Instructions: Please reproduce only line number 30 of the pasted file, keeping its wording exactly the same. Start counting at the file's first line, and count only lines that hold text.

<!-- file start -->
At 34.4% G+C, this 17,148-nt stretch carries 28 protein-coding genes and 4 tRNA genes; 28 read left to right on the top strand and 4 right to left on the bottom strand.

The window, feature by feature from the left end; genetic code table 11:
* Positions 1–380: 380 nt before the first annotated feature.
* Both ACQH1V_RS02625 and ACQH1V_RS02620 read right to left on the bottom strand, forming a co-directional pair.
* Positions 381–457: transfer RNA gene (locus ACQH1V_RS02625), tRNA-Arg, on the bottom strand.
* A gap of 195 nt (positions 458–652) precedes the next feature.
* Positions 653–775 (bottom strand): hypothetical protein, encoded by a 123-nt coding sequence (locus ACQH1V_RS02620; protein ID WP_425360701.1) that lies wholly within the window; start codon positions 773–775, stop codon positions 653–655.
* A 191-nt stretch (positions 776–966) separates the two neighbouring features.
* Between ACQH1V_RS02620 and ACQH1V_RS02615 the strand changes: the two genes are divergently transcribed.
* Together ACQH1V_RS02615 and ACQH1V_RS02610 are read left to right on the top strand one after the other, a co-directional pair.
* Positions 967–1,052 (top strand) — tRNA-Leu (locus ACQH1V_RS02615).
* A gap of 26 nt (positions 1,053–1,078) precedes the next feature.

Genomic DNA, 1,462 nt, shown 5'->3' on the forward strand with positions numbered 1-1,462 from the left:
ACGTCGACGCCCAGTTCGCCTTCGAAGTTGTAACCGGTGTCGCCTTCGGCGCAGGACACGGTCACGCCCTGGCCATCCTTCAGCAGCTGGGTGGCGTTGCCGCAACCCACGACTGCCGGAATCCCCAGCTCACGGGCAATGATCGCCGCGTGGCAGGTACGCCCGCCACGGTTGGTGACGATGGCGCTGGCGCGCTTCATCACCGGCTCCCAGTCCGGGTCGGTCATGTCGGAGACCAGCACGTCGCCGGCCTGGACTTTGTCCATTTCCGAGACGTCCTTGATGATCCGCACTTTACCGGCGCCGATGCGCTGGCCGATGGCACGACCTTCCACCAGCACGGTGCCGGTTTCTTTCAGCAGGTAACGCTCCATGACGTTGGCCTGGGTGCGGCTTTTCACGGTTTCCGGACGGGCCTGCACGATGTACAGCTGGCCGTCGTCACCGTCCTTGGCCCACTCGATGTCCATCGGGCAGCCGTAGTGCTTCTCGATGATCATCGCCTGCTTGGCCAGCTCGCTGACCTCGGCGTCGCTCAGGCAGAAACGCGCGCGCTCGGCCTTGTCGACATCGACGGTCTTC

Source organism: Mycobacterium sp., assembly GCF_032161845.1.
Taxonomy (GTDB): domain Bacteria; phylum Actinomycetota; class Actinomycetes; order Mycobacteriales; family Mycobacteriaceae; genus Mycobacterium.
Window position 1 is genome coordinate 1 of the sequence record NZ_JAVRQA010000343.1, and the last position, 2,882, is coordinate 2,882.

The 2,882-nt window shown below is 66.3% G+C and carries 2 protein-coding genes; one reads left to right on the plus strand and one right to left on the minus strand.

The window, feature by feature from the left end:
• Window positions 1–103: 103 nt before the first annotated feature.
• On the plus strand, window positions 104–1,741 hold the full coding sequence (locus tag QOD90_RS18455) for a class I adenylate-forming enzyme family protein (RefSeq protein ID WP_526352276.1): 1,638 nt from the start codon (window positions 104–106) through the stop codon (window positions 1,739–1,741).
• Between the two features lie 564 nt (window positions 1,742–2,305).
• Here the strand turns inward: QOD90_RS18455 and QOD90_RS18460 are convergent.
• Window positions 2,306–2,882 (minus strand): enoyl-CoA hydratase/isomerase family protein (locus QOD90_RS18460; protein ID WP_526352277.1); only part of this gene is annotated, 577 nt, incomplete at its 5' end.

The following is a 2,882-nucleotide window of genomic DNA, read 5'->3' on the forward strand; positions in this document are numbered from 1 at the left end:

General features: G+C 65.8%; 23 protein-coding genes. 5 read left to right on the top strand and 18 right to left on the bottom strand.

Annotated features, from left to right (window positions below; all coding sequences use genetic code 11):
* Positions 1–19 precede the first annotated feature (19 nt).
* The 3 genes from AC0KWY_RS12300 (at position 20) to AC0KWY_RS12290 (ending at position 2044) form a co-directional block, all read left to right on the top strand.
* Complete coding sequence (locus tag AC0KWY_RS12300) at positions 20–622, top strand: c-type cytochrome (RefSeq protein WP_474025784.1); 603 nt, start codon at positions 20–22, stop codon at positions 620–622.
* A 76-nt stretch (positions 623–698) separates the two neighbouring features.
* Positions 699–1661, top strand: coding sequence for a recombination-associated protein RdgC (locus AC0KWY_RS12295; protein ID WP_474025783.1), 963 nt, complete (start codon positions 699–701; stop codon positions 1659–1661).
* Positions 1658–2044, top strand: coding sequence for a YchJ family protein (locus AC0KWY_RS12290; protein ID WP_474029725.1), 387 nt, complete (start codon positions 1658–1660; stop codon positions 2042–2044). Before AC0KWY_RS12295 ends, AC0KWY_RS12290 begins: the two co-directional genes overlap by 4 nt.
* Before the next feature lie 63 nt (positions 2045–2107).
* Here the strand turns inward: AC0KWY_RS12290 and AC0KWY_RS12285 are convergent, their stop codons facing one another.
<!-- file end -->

* Complete coding sequence (locus tag AC0KWY_RS12300) at positions 20–622, top strand: c-type cytochrome (RefSeq protein WP_474025784.1); 603 nt, start codon at positions 20–22, stop codon at positions 620–622.